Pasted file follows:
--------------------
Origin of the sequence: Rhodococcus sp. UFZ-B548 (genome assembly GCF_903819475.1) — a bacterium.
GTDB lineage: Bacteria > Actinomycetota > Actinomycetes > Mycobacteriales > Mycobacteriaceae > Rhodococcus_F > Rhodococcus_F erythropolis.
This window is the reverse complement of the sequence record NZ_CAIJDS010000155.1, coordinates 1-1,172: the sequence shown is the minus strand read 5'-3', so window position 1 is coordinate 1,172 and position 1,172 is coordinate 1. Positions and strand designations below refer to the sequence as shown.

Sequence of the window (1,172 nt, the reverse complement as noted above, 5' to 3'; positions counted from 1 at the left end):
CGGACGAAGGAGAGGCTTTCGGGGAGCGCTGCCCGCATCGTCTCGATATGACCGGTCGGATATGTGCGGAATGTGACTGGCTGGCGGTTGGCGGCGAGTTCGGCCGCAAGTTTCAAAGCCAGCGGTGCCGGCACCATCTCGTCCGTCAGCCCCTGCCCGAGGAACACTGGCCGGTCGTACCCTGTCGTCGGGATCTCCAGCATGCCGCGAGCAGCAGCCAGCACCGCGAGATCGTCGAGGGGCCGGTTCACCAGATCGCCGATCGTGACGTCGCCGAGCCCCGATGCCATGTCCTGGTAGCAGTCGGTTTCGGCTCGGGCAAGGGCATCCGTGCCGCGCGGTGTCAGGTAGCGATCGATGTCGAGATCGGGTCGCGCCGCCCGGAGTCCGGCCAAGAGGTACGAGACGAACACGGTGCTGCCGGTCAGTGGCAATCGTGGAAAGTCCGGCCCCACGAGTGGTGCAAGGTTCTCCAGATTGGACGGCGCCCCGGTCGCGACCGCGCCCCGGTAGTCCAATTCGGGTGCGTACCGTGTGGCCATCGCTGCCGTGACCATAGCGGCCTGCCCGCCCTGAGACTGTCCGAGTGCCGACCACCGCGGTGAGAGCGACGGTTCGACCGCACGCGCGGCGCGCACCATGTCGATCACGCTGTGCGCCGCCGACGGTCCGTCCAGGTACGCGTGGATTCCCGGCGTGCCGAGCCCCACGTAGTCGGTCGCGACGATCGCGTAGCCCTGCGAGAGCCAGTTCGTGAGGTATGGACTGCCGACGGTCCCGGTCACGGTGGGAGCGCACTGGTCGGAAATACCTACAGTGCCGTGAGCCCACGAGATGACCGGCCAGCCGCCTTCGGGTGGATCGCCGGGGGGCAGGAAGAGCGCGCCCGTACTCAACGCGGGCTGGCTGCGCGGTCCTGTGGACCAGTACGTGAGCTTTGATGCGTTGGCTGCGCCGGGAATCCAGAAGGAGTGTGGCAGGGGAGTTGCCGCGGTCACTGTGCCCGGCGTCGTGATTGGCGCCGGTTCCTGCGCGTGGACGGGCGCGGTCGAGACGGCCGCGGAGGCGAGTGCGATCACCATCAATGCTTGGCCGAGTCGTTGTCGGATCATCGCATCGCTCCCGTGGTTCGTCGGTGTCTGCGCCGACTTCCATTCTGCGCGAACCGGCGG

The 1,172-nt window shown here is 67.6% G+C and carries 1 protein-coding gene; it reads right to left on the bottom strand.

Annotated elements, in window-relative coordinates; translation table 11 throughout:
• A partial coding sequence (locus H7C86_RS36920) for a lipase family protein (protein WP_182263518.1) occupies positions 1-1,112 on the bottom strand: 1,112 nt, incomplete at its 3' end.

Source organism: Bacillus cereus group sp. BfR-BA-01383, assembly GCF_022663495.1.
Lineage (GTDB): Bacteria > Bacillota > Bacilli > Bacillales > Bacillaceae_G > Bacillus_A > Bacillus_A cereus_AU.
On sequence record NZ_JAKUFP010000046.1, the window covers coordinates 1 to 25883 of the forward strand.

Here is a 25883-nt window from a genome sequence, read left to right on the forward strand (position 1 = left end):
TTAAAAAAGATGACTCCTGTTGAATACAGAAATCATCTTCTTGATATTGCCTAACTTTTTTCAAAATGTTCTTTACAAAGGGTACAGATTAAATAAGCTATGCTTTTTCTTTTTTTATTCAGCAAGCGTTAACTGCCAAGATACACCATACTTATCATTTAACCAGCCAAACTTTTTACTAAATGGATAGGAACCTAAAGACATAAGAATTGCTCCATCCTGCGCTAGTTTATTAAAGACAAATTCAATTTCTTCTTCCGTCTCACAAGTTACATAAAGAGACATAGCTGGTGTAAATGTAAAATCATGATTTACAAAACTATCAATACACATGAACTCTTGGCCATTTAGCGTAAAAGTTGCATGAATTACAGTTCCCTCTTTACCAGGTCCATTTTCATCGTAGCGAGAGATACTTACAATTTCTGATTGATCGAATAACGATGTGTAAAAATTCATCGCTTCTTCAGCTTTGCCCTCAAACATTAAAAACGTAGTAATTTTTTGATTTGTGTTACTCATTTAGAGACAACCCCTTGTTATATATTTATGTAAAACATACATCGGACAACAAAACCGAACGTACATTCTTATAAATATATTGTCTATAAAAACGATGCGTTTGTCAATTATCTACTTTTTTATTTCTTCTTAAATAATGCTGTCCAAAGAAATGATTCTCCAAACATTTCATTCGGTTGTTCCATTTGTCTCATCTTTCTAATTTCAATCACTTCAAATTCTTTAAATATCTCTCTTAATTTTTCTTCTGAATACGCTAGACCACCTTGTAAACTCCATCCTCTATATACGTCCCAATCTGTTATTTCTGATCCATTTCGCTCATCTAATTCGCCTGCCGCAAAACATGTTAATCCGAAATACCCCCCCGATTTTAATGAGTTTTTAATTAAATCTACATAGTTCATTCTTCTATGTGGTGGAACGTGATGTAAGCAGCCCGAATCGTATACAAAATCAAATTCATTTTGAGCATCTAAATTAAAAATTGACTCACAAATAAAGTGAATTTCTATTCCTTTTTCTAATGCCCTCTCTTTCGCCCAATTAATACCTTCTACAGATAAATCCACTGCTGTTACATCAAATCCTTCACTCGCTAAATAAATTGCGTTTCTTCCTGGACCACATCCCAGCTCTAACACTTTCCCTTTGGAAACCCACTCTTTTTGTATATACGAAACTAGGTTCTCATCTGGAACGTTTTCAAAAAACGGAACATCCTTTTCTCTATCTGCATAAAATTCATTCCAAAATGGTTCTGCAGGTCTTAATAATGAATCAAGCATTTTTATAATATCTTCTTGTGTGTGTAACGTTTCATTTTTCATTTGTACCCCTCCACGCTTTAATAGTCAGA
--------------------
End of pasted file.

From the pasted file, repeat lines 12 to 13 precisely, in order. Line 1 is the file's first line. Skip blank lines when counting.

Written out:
Here is a 25883-nt window from a genome sequence, read left to right on the forward strand (position 1 = left end):
TTAAAAAAGATGACTCCTGTTGAATACAGAAATCATCTTCTTGATATTGCCTAACTTTTTTCAAAATGTTCTTTACAAAGGGTACAGATTAAATAAGCTATGCTTTTTCTTTTTTTATTCAGCAAGCGTTAACTGCCAAGATACACCATACTTATCATTTAACCAGCCAAACTTTTTACTAAATGGATAGGAACCTAAAGACATAAGAATTGCTCCATCCTGCGCTAGTTTATTAAAGACAAATTCAATTTCTTCTTCCGTCTCACAAGTTACATAAAGAGACATAGCTGGTGTAAATGTAAAATCATGATTTACAAAACTATCAATACACATGAACTCTTGGCCATTTAGCGTAAAAGTTGCATGAATTACAGTTCCCTCTTTACCAGGTCCATTTTCATCGTAGCGAGAGATACTTACAATTTCTGATTGATCGAATAACGATGTGTAAAAATTCATCGCTTCTTCAGCTTTGCCCTCAAACATTAAAAACGTAGTAATTTTTTGATTTGTGTTACTCATTTAGAGACAACCCCTTGTTATATATTTATGTAAAACATACATCGGACAACAAAACCGAACGTACATTCTTATAAATATATTGTCTATAAAAACGATGCGTTTGTCAATTATCTACTTTTTTATTTCTTCTTAAATAATGCTGTCCAAAGAAATGATTCTCCAAACATTTCATTCGGTTGTTCCATTTGTCTCATCTTTCTAATTTCAATCACTTCAAATTCTTTAAATATCTCTCTTAATTTTTCTTCTGAATACGCTAGACCACCTTGTAAACTCCATCCTCTATATACGTCCCAATCTGTTATTTCTGATCCATTTCGCTCATCTAATTCGCCTGCCGCAAAACATGTTAATCCGAAATACCCCCCCGATTTTAATGAGTTTTTAATTAAATCTACATAGTTCATTCTTCTATGTGGTGGAACGTGATGTAAGCAGCCCGAATCGTATACAAAATCAAATTCATTTTGAGCATCTAAATTAAAAATTGACTCACAAATAAAGTGAATTTCTATTCCTTTTTCTAATGCCCTCTCTTTCGCCCAATTAATACCTTCTACAGATAAATCCACTGCTGTTACATCAAATCCTTCACTCGCTAAATAAATTGCGTTTCTTCCTGGACCACATCCCAGCTCTAACACTTTCCCTTTGGAAACCCACTCTTTTTGTATATACGAAACTAGGTTCTCATCTGGAACGTTTTCAAAAAACGGAACATCCTTTTCTCTATCTGCATAAAATTCATTCCAAAATGGTTCTGCAGGTCTTAATAATGAATCAAGCATTTTTATAATATCTTCTTGTGTGTGTAACGTTTCATTTTTCATTTGTACCCCTCCACGCTTTAATAGTCAGA